IPD's continual quest for improved performance has led to many innovative designs and developments over the years. Once these new ideas are tested and proven to deliver quantifiable performance gains they are then employed in the manufacturing process for future production components.
The fundamental purpose of a plenum is to deliver as much air as possible through a maze of ducts while requiring the least amount of work. IPD has tested numerous internal surfaces inside the Plenum, including polishing, extrude honing, epoxy coating, and shot peening just to name a few. We spend countless hours developing our product and we have finally been able to perfect a dimpling effect that shows gains over our previous attempts.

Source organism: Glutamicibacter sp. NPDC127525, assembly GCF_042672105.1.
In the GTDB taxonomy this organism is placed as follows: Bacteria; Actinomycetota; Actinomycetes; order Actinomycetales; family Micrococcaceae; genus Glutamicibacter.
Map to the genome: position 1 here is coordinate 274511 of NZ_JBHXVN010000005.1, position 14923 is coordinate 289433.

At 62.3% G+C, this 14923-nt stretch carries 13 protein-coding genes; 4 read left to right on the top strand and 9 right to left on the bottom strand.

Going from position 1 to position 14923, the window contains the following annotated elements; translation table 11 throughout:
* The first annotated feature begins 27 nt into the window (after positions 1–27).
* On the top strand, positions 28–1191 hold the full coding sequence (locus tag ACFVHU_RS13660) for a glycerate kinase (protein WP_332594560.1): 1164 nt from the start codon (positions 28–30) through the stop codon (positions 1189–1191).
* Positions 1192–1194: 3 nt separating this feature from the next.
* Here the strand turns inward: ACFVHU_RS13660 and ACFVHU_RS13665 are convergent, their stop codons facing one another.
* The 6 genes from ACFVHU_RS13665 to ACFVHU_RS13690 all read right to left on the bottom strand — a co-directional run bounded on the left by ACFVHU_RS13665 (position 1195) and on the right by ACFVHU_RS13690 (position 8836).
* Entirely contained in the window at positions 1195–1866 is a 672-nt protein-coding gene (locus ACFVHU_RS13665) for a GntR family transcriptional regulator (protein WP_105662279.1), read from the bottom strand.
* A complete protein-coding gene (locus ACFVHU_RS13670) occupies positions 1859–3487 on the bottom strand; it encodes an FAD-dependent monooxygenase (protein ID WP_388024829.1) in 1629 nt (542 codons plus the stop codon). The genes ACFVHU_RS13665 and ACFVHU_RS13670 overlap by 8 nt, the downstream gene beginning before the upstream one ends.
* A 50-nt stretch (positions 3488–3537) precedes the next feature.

Fundamentally dimpling, akin to a golf ball, creates a thin turbulent boundary layer on the flow surface. The theory behind a golf ball is to keep the air stuck to the back of the ball as long as possible to reduce the wake - and increase pressure behind the ball - while traveling through the air to maximize distance. A similar principal applies in a Porsche plenum, where air travels through a tightly constructed intake to meet the extreme packaging constraints of our rear (and mid!) engine friends. By dimpling the interior surface, there are fewer localized pressure drops around compound curves, thereby increasing the flow. In this case, the theory matches the dyno and we are pleased to announce our latest iteration of the plenum.
You can plan on seeing more dimpled surfacing with both new an older IPD Plenums in the future.